HIP has been doing a lot of research about how criminal justice policies and practices affect health. As our work to understand these impacts has evolved, we are more and more convinced that it is a public health imperative to use the power of public health to re-envision and change our justice system and virtually all its component parts.
As conveners of the National Criminal Justice and Public Health Alliance, we’ve also been thinking a lot about how the determinants of health are more or less the same as the determinants of justice system involvement. Others are also thinking about criminal justice as a public health issue by: changing behaviors related to violence; addressing the traumas that victims face and how those perpetuate crime; reducing Adverse Childhood Experiences; ensuring those leaving prison sign up for Obamacare; and working to reinvest savings from criminal justice reform back into our hardest hit communities.
All these approaches are necessary to addressing the health and social needs of those who are justice involved. It’s useful to also think about how these individual and community level interventions tie together into a criminal justice and public health framework. This diagram represents a way of thinking about these relationships and how change in any one domain might affect change in another domain.
First, let me give examples of what is included in each element of the diagram:
- Community Conditions – Social, Economic, and Environmental Determinants of Health includes employment, housing, and education; exposure to environmental contaminants like lead as well as access to healthy food; and poverty, racism and other forms of oppression, and empowerment.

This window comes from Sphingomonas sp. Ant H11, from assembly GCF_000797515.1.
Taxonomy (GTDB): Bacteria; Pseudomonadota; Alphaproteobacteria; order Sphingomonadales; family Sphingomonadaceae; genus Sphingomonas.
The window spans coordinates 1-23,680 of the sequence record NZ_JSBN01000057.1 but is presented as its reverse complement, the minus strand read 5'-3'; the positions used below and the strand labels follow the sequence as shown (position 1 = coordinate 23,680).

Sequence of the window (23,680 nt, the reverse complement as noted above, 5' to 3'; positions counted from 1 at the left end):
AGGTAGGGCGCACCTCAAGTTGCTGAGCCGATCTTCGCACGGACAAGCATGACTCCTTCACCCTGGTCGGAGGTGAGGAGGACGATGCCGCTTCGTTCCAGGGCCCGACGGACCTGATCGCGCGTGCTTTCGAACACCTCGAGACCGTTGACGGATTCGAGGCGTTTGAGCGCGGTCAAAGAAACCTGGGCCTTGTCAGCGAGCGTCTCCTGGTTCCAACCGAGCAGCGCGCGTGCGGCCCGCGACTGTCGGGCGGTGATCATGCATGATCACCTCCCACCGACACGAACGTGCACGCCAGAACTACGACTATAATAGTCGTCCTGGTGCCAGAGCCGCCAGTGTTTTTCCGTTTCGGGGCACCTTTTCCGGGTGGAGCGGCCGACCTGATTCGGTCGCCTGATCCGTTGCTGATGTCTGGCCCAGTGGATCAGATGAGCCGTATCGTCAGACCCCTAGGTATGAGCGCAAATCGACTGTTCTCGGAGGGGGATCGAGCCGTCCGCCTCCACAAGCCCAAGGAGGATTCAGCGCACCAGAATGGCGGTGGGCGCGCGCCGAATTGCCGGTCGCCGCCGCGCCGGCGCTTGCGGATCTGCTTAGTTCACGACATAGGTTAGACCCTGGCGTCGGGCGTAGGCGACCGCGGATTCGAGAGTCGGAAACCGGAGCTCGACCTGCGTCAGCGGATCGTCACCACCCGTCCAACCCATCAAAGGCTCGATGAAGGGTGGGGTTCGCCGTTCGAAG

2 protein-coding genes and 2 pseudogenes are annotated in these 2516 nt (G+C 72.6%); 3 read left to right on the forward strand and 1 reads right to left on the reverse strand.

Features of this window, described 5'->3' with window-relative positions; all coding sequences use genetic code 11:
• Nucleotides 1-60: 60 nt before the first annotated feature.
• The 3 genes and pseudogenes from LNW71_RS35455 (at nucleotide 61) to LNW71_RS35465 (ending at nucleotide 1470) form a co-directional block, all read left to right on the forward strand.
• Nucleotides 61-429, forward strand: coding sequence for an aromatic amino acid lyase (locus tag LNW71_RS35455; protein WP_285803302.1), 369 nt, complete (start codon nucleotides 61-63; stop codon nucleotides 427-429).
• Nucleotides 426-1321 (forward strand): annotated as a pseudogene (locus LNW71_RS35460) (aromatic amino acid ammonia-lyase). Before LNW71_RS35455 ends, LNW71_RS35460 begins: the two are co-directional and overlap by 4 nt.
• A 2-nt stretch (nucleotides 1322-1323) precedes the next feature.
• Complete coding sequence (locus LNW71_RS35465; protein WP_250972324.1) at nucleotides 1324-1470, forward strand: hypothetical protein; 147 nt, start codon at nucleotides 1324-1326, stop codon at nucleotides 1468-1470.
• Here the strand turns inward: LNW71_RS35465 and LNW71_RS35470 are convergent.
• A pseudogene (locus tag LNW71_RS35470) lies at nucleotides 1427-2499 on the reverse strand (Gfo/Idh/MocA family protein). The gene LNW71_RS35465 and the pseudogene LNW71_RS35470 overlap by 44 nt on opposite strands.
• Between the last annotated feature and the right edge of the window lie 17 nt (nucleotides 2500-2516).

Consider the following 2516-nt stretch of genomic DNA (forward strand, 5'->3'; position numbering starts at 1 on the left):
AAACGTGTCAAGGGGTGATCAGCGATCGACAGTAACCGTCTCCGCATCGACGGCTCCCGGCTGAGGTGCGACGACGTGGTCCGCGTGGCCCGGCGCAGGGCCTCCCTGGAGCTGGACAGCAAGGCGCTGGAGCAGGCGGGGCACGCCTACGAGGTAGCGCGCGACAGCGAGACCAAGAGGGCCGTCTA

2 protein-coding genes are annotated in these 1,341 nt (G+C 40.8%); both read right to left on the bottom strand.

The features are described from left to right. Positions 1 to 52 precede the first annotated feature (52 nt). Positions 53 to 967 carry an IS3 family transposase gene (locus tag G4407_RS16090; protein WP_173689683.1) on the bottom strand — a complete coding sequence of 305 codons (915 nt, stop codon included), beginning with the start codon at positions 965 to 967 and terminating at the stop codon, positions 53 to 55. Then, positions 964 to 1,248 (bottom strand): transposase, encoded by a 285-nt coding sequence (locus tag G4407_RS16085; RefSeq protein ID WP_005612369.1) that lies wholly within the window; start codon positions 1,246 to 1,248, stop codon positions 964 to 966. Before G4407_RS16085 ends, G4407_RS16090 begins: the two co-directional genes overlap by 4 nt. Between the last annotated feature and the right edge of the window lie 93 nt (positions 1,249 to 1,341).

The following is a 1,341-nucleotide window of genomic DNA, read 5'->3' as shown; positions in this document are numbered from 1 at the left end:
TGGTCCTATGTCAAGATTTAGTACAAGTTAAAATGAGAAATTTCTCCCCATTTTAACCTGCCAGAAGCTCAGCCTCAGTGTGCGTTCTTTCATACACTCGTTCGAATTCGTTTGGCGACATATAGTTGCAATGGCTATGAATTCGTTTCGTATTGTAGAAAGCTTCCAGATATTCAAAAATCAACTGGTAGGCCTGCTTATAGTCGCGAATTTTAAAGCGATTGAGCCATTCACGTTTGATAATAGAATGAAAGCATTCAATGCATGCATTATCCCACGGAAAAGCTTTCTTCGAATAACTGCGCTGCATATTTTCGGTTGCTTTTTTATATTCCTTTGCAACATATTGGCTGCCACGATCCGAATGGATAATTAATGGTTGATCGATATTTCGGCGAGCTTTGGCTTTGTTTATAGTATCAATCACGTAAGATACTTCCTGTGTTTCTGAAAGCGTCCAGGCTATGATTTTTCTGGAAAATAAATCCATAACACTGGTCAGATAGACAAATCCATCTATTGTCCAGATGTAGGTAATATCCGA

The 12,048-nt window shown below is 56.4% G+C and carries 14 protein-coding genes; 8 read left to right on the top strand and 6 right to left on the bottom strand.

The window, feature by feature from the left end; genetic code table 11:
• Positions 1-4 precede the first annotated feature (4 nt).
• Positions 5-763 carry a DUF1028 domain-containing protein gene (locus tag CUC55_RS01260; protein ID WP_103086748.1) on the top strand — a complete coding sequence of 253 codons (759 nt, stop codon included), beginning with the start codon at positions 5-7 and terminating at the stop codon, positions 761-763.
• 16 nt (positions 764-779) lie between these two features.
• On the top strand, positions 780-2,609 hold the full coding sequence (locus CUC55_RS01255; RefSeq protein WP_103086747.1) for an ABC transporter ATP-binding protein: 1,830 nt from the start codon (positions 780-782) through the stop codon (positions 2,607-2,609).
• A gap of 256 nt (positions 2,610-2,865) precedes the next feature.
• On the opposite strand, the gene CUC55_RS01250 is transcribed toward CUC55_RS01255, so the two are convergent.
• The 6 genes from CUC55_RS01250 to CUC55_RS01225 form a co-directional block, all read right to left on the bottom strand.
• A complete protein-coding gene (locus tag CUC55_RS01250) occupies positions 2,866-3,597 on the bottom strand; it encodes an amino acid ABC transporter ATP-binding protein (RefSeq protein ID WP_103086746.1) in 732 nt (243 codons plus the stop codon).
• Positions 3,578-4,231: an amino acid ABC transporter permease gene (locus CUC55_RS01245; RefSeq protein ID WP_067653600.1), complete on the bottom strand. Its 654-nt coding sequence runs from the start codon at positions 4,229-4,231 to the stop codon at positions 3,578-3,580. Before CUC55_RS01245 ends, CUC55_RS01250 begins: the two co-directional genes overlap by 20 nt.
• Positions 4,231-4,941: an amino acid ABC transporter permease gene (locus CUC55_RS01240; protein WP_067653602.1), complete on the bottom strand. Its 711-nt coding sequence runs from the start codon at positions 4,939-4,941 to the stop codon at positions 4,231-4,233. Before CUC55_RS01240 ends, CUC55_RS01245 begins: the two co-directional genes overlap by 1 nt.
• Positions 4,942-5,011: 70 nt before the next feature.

- Physical and Mental Health Outcomes includes chronic disease (e.g., cardiovascular disease, diabetes); infectious disease (e.g., AIDS, hepatitis); developmental issues; stress, anxiety, depression, and trauma; and preterm birth, infant mortality, and premature mortality.
- Behaviors include substance abuse, theft, and violence as well as eating a healthy diet and getting exercise.
- Criminal Justice System Involvement / Criminal Justice Policies includes involvement in system as well as policies that govern all aspects of the criminal justice system including school discipline and the school-to-prison pipeline; policing; pre-trial, prosecution, defense, adjudication, and sentencing; incarceration; and release and re-entry.
Here are some examples (though not a comprehensive list) of how elements of the framework shown in the diagram simultaneously interact with each other to generate poor health and justice system involvement.
Examples: How factors that shape health affect justice involvement, behaviors, and health outcomes
- Homelessness and poverty are criminalized, leading to justice system involvement
- Both structural and institutional racism lead to over-policing of black communities and disproportionate punishment of people of color throughout the justice system.
- Lead exposure in childhood leads to developmental delays, behavioral issues, and crime.
- Unemployment can lead to a host of behavioral issues: drug use, involvement in the underground economy, theft, and various forms of violence.